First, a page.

April 20, 2021

Volume XI, Number 110

Advertisement

April 20, 2021

Subscribe to Latest Legal News and Analysis

April 19, 2021

Subscribe to Latest Legal News and Analysis

$10 Million Lawsuit over January 6th Capitol Riot-Related Firing

On January 26, 2021, a computer programmer and coder named Leah Snyder filed a lawsuit against her former employer (Snyder v. Alight Solutions LLC (8:21-cv-00187)), alleging she was wrongfully terminated after she posted photos of herself at the U.S. Capitol on January 6. In her complaint Snyder alleges that her former employer, an Illinois-based based human resources provider, violated California civil rights law by terminating her employment.

Snyder claims “[s]he listened to speeches being made and walked to the Capitol, and then she left. She did not participate in any rioting, she did not observe any rioting, and she did not hear of any injuries to persons or damages to property during her peaceful visit.” Snyder further alleges she was the victim of cyberbullying in the form of comments made in response to selfies she posted of herself at the Capitol and that, after reporting the harassment to her employer, she was terminated for participating in the events in Washington. Snyder claims she did not do anything illegal by joining those marching to the Capitol and that she was wrongfully terminated for political activity.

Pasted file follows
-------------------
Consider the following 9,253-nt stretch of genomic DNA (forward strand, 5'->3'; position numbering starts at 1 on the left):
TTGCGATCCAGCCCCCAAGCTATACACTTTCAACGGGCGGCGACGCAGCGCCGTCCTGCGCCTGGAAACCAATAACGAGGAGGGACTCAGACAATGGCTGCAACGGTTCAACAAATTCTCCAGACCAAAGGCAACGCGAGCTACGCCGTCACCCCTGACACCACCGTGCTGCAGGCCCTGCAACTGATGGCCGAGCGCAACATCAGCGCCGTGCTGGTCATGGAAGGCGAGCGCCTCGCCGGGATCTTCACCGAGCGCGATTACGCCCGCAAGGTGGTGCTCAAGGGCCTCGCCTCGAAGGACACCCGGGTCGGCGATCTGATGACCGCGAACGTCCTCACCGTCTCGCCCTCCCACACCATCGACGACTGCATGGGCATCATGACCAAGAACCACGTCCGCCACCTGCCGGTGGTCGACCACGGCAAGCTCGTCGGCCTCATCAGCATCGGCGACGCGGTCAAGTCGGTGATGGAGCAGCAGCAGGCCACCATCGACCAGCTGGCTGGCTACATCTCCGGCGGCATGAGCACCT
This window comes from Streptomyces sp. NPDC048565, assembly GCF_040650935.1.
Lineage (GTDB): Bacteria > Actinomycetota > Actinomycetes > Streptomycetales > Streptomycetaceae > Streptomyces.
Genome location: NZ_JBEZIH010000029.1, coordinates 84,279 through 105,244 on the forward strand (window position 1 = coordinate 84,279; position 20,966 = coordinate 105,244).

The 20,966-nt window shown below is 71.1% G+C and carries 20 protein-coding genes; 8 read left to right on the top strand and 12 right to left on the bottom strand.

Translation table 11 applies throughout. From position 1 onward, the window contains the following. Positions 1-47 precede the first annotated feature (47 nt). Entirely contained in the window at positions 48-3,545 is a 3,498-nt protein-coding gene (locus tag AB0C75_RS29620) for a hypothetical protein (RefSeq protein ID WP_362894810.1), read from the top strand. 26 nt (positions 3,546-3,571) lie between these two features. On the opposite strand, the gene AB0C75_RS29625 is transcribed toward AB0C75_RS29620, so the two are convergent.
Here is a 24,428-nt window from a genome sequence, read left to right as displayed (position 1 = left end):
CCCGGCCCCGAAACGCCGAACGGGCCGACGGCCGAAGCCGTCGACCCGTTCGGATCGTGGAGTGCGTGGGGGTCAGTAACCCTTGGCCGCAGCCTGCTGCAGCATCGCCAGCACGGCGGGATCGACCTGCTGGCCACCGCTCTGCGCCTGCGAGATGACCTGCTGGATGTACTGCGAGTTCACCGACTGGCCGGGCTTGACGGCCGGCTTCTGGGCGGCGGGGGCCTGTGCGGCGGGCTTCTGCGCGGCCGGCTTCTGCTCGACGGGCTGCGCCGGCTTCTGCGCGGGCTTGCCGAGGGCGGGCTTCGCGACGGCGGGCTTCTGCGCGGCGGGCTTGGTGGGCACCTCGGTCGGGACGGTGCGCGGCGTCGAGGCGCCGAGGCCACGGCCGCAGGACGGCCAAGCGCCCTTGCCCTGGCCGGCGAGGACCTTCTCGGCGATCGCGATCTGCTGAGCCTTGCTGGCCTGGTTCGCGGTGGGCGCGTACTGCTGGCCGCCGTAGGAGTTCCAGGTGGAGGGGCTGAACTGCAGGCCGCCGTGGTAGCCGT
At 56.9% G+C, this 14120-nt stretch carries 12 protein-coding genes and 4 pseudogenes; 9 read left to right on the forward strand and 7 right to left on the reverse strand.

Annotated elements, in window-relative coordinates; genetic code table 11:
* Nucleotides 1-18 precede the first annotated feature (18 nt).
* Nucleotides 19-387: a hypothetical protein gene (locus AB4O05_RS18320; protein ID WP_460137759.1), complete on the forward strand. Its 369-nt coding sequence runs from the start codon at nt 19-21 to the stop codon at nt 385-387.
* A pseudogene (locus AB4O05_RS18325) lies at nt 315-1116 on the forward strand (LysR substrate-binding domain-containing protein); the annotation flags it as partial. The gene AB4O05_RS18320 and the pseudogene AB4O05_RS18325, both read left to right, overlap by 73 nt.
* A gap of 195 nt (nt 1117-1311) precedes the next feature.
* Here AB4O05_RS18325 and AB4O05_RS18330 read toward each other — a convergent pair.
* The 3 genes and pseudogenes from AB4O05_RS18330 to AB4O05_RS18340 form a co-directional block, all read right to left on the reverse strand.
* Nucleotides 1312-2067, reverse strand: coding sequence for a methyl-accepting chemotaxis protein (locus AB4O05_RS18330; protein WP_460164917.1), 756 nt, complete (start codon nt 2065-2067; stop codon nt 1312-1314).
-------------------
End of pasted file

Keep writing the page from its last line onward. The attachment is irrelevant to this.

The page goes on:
Seeking economic and other damages of at least $10 million, the complaint contains three causes of action:

  1. Violation of Tom Bane Act (California Civil Code § 52.1, which prohibits threats to interfere with someone’s constitutional rights);

  2. Wrongful Termination of Employment in Violation of Public Policy; and

  3. Breach of Covenant of Good Faith and Fair Dealing.

More particularly, Snyder alleges that she was terminated for her political affiliation and that her former employer’s action violated California Labor Code Section 1101 (forbidding an employer from controlling or directing political activities or affiliations) and Section 1102 (forbidding an employer from coercing or influencing its employees through threat of discharge or loss of employment for failure to comply with a particular line of political action or political activity).

Advertisement
© 2021 Proskauer Rose LLP. National Law Review, Volume XI, Number 32
Advertisement
Advertisement

TRENDING LEGAL ANALYSIS

Advertisement
Advertisement

About this Author

Anthony J Oncidi, Employment Attorney, Proskauer Rose Law Firm
Partner

Anthony J. Oncidi heads the Labor & Employment Law Group in the Los Angeles office. Tony represents employers and management in all aspects of labor relations and employment law, including litigation and preventive counseling, wage and hour matters, including class actions, wrongful termination, employee discipline, Title VII and the California Fair Employment and Housing Act, executive employment contract disputes, sexual harassment training and investigations, workplace violence, drug testing and privacy issues, Sarbanes-Oxley claims and employee raiding and trade secret protection....

310-284-5690
Law Clerk

Michelle Lappen is a law clerk in the Labor & Employment Department. She earned her J.D. from Columbia Law School, where she was an articles and submissions editor for the Columbia Journal of Law & the Arts. During law school, Michelle was a teaching fellow for the Advanced Negotiation Workshop.

310-284-4564
Advertisement
Advertisement